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DfE guidance on January back to school/college

Posted in News

With thanks to our colleague Ian Noon at the NDCS here is a summary of what DfE has published today to mark the new term.

  • DfE infographic summary
  • Early year settings to stay open
  • Primary schools expected to stay open except in some areas where a ‘contingency framework’ applies (e.g. London. See end of email for where else this ‘officially’ applies*). Expected to remain open for vulnerable children and children of key workers if otherwise closed.
  • Staggered re-opening for secondary schools and colleges
  • From 4th: open for vulnerable children and children of key workers and focus on remote teaching for exam students. Extra week off for everyone else.
  • From 11th: Exam students expected back in school, remote teaching for everyone else.
  • From 18th: Everyone expected back (except in areas where the contingency framework applies – tbc)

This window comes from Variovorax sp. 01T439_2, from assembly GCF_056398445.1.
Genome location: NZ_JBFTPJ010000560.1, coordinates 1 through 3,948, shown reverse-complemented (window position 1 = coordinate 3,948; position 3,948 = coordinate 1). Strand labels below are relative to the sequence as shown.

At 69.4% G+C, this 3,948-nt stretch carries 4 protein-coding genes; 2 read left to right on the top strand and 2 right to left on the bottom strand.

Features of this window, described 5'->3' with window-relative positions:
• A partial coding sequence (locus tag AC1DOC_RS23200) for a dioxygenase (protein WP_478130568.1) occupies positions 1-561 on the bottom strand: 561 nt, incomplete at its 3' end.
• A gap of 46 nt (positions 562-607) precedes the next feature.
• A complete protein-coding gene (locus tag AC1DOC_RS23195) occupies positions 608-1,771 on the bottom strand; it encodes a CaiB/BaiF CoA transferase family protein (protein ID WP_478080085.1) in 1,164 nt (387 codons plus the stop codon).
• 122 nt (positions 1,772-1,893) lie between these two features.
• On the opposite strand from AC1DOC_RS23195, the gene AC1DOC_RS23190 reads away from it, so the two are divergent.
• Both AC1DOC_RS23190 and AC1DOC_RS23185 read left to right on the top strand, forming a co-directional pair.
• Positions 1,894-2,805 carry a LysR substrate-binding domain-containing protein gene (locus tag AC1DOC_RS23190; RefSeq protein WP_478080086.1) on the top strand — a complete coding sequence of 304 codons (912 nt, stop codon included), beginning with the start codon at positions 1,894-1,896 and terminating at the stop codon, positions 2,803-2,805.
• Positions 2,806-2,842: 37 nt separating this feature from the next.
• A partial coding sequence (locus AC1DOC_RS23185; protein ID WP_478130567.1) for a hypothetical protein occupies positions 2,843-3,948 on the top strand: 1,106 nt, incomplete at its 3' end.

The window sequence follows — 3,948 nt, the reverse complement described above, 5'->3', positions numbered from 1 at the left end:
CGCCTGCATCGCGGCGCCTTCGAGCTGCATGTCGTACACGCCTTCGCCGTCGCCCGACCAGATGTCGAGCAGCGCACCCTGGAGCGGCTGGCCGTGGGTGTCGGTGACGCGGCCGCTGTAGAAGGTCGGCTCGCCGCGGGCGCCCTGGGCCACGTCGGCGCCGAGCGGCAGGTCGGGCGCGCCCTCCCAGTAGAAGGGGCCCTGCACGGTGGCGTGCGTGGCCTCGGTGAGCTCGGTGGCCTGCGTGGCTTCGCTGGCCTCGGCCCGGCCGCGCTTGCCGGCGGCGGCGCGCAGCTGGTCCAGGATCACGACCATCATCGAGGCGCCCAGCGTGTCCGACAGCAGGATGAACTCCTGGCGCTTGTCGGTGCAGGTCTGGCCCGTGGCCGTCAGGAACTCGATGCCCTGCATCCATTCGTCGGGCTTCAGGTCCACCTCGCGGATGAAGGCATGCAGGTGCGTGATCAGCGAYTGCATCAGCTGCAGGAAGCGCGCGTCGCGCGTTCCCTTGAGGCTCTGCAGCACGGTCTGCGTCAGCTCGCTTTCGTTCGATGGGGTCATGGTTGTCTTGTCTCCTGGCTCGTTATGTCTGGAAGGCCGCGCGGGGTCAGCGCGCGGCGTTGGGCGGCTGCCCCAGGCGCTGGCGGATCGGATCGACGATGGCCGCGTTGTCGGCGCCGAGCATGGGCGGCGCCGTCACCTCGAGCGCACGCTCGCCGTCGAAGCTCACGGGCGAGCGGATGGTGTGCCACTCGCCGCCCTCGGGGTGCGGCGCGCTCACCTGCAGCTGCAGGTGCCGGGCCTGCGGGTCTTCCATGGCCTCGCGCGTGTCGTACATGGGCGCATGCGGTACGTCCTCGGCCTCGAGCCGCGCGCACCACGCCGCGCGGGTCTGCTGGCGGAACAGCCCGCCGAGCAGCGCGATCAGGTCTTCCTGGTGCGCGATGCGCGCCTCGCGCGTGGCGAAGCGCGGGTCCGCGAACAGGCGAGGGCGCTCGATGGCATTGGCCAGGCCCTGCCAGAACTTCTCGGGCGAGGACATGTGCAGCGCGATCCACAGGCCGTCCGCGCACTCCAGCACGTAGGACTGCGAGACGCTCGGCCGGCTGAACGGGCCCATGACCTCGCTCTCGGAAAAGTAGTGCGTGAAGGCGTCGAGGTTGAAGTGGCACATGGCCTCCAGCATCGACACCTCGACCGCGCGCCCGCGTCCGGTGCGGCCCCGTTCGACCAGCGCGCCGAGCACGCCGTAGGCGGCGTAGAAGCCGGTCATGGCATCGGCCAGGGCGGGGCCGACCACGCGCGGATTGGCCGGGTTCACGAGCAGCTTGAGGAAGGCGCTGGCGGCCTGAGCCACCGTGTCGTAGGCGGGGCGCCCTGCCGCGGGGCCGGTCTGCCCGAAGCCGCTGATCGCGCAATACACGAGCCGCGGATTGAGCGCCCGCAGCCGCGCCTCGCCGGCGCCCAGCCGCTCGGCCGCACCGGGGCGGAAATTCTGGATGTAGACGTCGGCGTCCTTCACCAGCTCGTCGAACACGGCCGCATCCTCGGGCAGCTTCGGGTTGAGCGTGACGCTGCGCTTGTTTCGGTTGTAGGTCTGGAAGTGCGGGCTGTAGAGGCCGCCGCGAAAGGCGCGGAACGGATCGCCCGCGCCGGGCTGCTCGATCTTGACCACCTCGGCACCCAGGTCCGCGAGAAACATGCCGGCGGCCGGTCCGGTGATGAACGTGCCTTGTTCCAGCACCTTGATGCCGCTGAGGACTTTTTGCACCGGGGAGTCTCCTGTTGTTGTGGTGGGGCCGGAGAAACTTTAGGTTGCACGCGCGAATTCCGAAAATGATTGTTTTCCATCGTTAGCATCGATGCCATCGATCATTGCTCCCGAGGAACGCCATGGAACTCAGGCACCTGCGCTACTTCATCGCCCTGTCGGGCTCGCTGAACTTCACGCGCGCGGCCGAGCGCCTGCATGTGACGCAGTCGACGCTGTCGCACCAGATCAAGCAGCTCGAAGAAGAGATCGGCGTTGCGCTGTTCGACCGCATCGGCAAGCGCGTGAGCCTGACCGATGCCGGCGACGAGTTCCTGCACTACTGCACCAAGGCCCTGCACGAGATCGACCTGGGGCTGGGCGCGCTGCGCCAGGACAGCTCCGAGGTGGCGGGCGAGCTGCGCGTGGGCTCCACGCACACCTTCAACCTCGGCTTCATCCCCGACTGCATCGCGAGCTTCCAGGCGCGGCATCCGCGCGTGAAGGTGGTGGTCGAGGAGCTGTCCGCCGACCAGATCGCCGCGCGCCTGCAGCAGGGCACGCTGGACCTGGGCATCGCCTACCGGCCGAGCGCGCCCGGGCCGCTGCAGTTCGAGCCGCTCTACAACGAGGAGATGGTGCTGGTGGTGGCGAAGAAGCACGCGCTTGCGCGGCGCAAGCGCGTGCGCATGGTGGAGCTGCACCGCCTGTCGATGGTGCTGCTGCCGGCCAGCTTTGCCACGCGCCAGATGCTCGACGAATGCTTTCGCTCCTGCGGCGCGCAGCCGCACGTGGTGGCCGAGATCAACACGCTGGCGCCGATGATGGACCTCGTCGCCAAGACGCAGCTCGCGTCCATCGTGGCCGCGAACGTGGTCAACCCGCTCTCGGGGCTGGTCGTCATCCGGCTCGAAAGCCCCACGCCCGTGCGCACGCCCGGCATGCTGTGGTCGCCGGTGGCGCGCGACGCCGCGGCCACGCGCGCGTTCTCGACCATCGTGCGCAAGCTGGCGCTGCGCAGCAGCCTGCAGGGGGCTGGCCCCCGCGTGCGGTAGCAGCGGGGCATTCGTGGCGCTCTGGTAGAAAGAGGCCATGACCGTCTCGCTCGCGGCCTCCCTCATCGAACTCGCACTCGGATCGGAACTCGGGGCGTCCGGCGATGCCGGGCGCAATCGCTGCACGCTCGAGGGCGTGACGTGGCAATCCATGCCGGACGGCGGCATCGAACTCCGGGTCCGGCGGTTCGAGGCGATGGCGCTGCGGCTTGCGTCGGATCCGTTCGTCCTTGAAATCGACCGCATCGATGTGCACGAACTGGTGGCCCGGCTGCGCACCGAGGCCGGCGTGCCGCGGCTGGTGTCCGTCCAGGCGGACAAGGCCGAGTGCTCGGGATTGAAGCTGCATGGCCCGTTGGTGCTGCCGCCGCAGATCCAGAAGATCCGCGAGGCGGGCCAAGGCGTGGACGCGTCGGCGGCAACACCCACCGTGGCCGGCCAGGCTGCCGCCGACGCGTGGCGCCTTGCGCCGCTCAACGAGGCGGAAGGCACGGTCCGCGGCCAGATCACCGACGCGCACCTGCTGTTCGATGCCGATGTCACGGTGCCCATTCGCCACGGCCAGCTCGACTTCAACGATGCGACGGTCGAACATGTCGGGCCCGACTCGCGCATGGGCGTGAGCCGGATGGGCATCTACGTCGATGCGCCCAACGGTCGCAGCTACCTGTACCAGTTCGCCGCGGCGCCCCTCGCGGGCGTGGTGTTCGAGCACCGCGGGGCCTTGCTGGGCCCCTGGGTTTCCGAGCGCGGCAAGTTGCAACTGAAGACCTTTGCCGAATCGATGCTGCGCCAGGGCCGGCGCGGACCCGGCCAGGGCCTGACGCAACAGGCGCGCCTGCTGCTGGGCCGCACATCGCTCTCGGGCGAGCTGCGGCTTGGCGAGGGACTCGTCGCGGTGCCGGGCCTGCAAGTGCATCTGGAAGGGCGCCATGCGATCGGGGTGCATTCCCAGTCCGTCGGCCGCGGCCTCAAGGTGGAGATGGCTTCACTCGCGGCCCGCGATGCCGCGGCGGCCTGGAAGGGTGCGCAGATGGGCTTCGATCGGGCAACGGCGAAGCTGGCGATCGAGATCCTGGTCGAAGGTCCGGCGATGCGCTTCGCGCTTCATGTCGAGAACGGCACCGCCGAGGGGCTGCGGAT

• More detailed guidance from DfE for professionals. Information for parents.

An obvious point but guidance is literally changing by the day and the above is fast-moving.

One thing to note is that the definition of ‘vulnerable’ children now seems to be slightly wider than it was last year.

  • As before, includes children with EHC plans. No ‘qualifier’ this time around that I can see for those with plans but who can be safely educated at home
  • “those who may have difficulty engaging with remote education at home (for example due to a lack of devices or quiet space to study)”

The latter may be important for deaf children where remote learning is extremely difficult. On the face of it, guidance would allow these children (regardless of whether they have an EHC plan or not) to go into school for face-to-face support. In practice, I’m assuming schools will be using their discretion around this, with advice and support from Teachers of the Deaf.

DfE is also strongly pushing the line that more and more laptops are getting out there to those that need it.

As more deaf children will be expected to access remote teaching, NDCS’ existing blogs for parents and teachers around this may be helpful.


Support for home learning


Deaf friendly remote teaching checklist